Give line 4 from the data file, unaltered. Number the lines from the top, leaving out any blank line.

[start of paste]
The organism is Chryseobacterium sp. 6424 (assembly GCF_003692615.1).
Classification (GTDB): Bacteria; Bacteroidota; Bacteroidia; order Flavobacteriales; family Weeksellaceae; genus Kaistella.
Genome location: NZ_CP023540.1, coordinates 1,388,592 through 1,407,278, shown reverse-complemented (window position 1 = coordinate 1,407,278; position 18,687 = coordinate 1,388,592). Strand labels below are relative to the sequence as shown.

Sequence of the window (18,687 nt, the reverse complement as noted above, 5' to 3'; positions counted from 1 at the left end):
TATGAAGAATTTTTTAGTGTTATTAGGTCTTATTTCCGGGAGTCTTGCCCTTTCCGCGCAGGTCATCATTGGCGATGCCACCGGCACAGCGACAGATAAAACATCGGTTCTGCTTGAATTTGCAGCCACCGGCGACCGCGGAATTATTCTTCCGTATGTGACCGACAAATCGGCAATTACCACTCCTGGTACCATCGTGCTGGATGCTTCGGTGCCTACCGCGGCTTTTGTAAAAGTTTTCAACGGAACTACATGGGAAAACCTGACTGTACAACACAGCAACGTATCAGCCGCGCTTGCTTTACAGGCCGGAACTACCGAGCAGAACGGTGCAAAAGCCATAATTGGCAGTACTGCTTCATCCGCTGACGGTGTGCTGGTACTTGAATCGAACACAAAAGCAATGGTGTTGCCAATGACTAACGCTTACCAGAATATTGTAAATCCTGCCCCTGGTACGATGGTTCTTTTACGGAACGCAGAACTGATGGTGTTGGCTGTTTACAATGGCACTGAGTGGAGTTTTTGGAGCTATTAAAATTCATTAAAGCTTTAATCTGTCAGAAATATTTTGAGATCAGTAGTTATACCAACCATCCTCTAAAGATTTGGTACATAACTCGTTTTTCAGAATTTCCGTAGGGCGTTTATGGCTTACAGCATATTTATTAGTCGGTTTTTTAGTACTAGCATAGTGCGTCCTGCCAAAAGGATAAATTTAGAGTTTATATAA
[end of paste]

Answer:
Sequence of the window (18,687 nt, the reverse complement as noted above, 5' to 3'; positions counted from 1 at the left end):